Every year on November 11th, we as a nation thank those who served for the sacrifices they made in protecting our freedom. We honor a great uncle who served during World War II, a parent who fought in Vietnam, or a cousin who just returned from a final tour in Afghanistan. While it is important that we take a day to remember our veterans, it’s equally important to make sure veterans have the resources to return to their lives and provide for their families.

One of the best ways we can do this is to ask Congress to save key provisions of two tax credits that help veterans and military families make ends meet. These credits, the Earned Income Tax Credit (EITC) and the Child Tax Credit (CTC), only go to people who work, and they encourage employment and self-sufficiency. The benefits of the EITC and CTC are undisputed. These tax credits encourage work, help lift families out of poverty, and improve the lives of children. Additionally, research shows children in families that benefit from the EITC and CTC are healthier, do better in school, are more likely to go to college, and earn more as adults.

Millions of Americans, including two million active service members, veterans, and their families, receive these credits to provide for their families. In Michigan alone, about 62,000 veteran and military families benefit from the EITC, the low-income component of the CTC, or both. However, if key provisions expire, half of these families, including 32,000 in Michigan, could lose all or part of their credits. What this means is that a single veteran with two children making Michigan minimum wage—$18,500—would lose $1,415 of his or her $2,000 child tax credit.

Michigan’s veterans were hit hard by the recent recession. In every year of the past decade, Michigan’s average annual unemployment rate for veterans has been higher than the national average, and in half of the past ten years, Michigan veterans have had a higher unemployment rate than Michigan’s average unemployment rate. In general, veterans from the post-9/11 era have been disproportionately affected. And while things seem to be improving, we must continue to support our active service members and veteran families.

Right now, Congress is starting to debate the extension of a number of business tax credits that expire this year. Both Senate Finance Chairman Orrin Hatch and House Ways and Means Chairman Kevin Brady have expressed an eagerness to either extend or make permanent these business tax cuts by the end of the year. And should any of these credits be made permanent, these key EITC and CTC provisions should be treated the same.

Military men and women put their lives on the line to ensure our safety and to protect our freedom. And they shouldn’t have to strain to provide for themselves and their families once they return home. This Veterans Day, Congress should honor the men and women who served our country by protecting these credits that help so many when they return.

— Rachel Richards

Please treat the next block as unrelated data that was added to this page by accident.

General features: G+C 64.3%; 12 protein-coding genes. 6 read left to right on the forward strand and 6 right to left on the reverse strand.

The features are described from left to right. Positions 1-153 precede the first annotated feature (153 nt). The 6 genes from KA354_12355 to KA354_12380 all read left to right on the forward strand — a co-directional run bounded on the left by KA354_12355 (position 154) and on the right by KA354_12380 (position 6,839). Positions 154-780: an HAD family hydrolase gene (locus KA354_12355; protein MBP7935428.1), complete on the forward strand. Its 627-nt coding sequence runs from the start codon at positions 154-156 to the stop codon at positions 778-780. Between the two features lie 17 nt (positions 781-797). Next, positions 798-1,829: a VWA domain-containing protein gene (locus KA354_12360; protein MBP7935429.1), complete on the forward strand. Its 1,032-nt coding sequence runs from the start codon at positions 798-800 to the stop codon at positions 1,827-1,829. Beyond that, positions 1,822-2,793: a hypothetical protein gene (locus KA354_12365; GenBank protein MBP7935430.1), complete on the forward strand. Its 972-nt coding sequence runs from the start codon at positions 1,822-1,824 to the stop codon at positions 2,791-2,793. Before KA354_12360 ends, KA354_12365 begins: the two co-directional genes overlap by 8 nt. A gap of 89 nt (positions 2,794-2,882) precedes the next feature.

Two generation policies offer support for parents and kids

On Monday, October 26th, the Michigan League for Public Policy held our annual meeting and public policy forum, “Secure Parents and Successful Kids.” We were joined by more than 250 people from around the state and a host of national and state experts and innovators in the fields of education, economic security and child well-being to discuss a two-generation approach to tackling poverty.

Our keynote speaker was Anne Mosle, who directs Ascend at the Aspen Institute in Washington, D.C. Ascend is a national hub for breakthrough ideas and collaborations that move children and their parents towards educational success and economic security—the very definition of a two generation approach.

Anne began her presentation with a short video on the Jeremiah Program. Jeremiah provides single mothers and their children with a safe, affordable place to live, quality early childhood education, life skills training and support for career-track education. The video summarizes the dilemma many low-income families face, and how two generation strategies can help. Oftentimes these families are so focused on surviving and getting by that they are unable to succeed and move up. But if they have support in the moment, they can start planning for and building toward the future.

As Anne stated, we have to meet people where they are and develop a plan for where they want to go. Equity doesn’t just happen. It has to be an intentional commitment instead. For example, $3,000 in extra family income can increase a child’s economic trajectory by over 20%.

Anne and her colleagues at Ascend have put together a booklet, Top Ten for 2Gen, that includes policy ideas and principles to advance two-generation efforts. It outlines the keys to success and stability that all families need, and they are the same areas where the League is working in Michigan: early education, postsecondary education and employment pathways, health and well-being, social capital and economic assets.

Anne’s presentation was followed by a panel discussion on two-generation policies and approaches in Michigan with Tim Becker, chief deputy director, Michigan Department of Health and Human Services; Carol Goss, former CEO of the Skillman Foundation; Dr. Ali Webb, director of Michigan programs, W.K. Kellogg Foundation; and Mindy Ysasi, executive director, The SOURCE.